By Julia Pantoga
The first point I’ll make about housework is that it TAKES TIME. Even I, a person who keeps a far-from-immaculate house, lives alone and hires a cleaning service to take care of my floors and bathroom, plan for at least ¾ hour of housework a day. That’s how long it takes me to make my bed, load and unload the dishwasher, wash my knives and pans, wipe the kitchen counters, sweep my floors and pick up the clutter that has accumulated from the previous day. I used imagine that people with clean houses kept them that way effortlessly. Now I know that is pure fantasy.
My mother’s house is very, very neat and clean; which I always envied. Then I broke my ankle last spring and spent six weeks sitting in her living room watching how she and her husband really live. I was shocked to realize that they spend about the same amount of time each week that I do on housework. They clean up promptly and completely after each meal; they pick up the house everyday after work; and every Saturday morning they sort the accumulated mail and magazines of the week. I thought that neat houses happened magically for people who were organized and always put things away; I was wrong.
As I see it, there are only three ways to have a neat house:
1. Don’t live in your house. Eat all your meals out. Always shower and dress at the gym. Never have people over; entertain only in public places that other people keep clean. Have your mail delivered to a post office box and never, ever bring it into your house.
2. Clean-as-you-go. Always, always, always, pick up and put away everything you use. As soon as you finish eating, thoroughly clean the kitchen. Open all of your mail everyday over a waste basket. Make your bed as soon as you wake up. Unpack as soon as you get home.
3. Schedule time for housework everyday. This is what I do and the time that I’ve scheduled is in the morning. I try not to leave the house for the day unless it is reasonably neat.
This list assumes that you schedule separate time for cleaning the house. I hire that out, and I know that seems terribly indulgent of me to some, but I don’t care and I highly recommend it. For one thing, it forces me to do a thorough job of picking up every two weeks. It also means that every two weeks, my whole house is tidy and clean. When I’ve done my cleaning myself, the whole house was never clean. One week, the bathroom was clean. The next week, the bookshelves were dusted, but the bathroom was starting to get dirty. The next week the kitchen floor was clean, but the bathroom floor wasn’t.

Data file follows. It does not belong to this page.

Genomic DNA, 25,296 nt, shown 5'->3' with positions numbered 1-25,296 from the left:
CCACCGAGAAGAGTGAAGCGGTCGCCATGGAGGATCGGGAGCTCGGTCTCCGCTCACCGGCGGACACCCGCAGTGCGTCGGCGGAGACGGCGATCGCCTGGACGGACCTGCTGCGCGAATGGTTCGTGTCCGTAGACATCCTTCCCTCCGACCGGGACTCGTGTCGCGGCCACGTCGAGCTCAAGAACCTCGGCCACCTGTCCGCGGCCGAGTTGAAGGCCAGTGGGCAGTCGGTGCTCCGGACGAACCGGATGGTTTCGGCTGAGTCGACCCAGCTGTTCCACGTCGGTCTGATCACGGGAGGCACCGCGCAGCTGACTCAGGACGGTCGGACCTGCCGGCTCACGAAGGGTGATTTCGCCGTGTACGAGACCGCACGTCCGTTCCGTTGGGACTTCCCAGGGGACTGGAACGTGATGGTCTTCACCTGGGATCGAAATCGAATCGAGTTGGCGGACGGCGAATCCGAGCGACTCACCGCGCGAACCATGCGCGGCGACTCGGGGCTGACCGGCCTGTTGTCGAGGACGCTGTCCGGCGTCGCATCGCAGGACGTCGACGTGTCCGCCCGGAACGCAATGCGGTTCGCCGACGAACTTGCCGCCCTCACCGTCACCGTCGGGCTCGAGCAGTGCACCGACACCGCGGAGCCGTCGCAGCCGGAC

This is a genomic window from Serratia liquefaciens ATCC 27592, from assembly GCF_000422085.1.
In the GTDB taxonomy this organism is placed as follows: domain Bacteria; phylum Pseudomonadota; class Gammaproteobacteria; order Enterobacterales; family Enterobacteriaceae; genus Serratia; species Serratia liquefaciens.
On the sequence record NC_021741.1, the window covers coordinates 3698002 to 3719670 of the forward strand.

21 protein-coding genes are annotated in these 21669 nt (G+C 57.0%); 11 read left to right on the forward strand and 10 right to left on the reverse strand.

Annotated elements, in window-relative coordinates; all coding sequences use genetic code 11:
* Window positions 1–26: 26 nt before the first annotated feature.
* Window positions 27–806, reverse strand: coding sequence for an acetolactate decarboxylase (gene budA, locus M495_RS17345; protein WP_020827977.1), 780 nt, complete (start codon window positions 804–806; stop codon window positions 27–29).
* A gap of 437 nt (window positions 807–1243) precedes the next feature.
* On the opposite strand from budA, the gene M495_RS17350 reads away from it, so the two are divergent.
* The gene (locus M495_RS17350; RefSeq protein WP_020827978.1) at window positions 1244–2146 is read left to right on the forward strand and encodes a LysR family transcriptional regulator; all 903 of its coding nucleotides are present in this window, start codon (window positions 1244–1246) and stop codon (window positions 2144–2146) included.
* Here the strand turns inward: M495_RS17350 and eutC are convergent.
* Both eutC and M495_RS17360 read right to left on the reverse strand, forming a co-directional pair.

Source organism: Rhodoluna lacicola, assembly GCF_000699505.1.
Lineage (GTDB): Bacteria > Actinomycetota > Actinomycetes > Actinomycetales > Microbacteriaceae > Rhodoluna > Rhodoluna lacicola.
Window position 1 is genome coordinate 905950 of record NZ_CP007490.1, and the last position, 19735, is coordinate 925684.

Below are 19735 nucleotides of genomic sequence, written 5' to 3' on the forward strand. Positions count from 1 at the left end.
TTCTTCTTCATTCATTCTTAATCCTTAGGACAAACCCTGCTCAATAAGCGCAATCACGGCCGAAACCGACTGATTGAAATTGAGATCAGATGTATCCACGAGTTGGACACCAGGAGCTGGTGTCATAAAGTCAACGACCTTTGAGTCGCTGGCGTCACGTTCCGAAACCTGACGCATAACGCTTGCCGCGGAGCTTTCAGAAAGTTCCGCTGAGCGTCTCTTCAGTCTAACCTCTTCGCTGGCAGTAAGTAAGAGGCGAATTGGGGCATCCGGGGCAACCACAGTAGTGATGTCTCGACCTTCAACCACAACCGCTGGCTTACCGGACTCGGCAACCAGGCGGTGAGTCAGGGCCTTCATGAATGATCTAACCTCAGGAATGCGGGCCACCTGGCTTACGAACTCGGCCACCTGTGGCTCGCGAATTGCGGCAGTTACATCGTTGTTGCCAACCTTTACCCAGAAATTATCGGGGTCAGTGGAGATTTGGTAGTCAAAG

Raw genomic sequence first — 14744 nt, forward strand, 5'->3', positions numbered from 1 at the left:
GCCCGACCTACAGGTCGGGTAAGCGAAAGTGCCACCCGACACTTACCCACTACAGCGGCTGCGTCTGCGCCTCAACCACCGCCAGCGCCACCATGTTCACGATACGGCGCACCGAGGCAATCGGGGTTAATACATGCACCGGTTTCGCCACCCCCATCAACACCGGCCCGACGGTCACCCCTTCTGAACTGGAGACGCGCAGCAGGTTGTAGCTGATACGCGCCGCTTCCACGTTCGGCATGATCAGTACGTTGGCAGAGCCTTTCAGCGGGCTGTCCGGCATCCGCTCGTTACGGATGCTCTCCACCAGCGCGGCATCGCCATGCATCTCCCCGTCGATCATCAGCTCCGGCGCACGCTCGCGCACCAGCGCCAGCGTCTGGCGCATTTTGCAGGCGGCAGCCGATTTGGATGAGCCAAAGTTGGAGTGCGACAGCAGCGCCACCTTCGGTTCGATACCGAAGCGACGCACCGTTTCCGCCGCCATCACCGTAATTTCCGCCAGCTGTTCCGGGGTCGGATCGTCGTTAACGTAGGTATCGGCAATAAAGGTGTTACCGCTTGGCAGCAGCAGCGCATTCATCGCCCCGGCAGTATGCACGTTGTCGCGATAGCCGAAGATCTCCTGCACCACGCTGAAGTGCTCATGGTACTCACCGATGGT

Well, anyhow, if you clean your house yourself (which I think is kind of crazy), you need to schedule separate time to do that, apart from daily housework.
Between cleanings, there are tricks to making your home look tidier than it is. Along with my tips, I’ve included some actual photos from my house, which is actually quite small and filled with “stuff.” That way, you’ll know that I’m talking about a real house, with real storage and cleaning issues.
1. Make sure that the first area people see when they walk in your house is neat. In my house, the first thing you see is a corner of my kitchen where I keep my plastic bags and onions. As you can see from the photo, this is not the loveliest corner of my house, but it is organized, and I do my best to keep it tidy.
2. Keep counters and your stovetop clean. You’d be surprised at how people assume you are tidier than you are if you always keep your stovetop clean. And, even just coffee grounds or crumbs from your breakfast toast on your counter will make your kitchen look unkempt. Remember, if it’s at eye level it’s going to be seen and registered, even if only subconsciously. Likewise, you can get away with a sink full of dirty dishes if your stovetop and counters are clean.
3. Make your bed. It is truly amazing how much cleaner your bedroom looks when the bed is made. You get extra housekeeping points if your bedroom is adjacent to a living space and you can keep the door open to remind visitors of just how very neat you are. This is the view of my bed, as you walk from my kitchen to my living room:
When you keep your house looking neat, you will find that the neatness picks up momentum. Not only do you become more conscious of putting things away, people who visit your home will keep your home neater too. When my kitchen floor was always lined with unpacked groceries and my kitchen table was cluttered with books and the week’s mail, my friends would tromp snowy mud into my house without a second thought that muddy boot prints on my carpet might bother me. Now, friends who walk into my house often offer to take their shoes off at the door and I get to say something hospitable like, “Don’t bother; I’m just happy that you’re here.”
The biggest advantage to keeping your house neat, hands down, is how it makes you feel. When you are tidying up, you become aware of how lucky you are to have the possessions that you do. When you need something, you know where it is. When it is time to relax, you are not looking at something undone. One friend summed it up best for me when I was commenting about how much time and effort it takes to keep my house neat and she said simply, “Order = calm.”
(Editor’s note: For more on the real-person clean home, visit ApartmentTherapy.com.)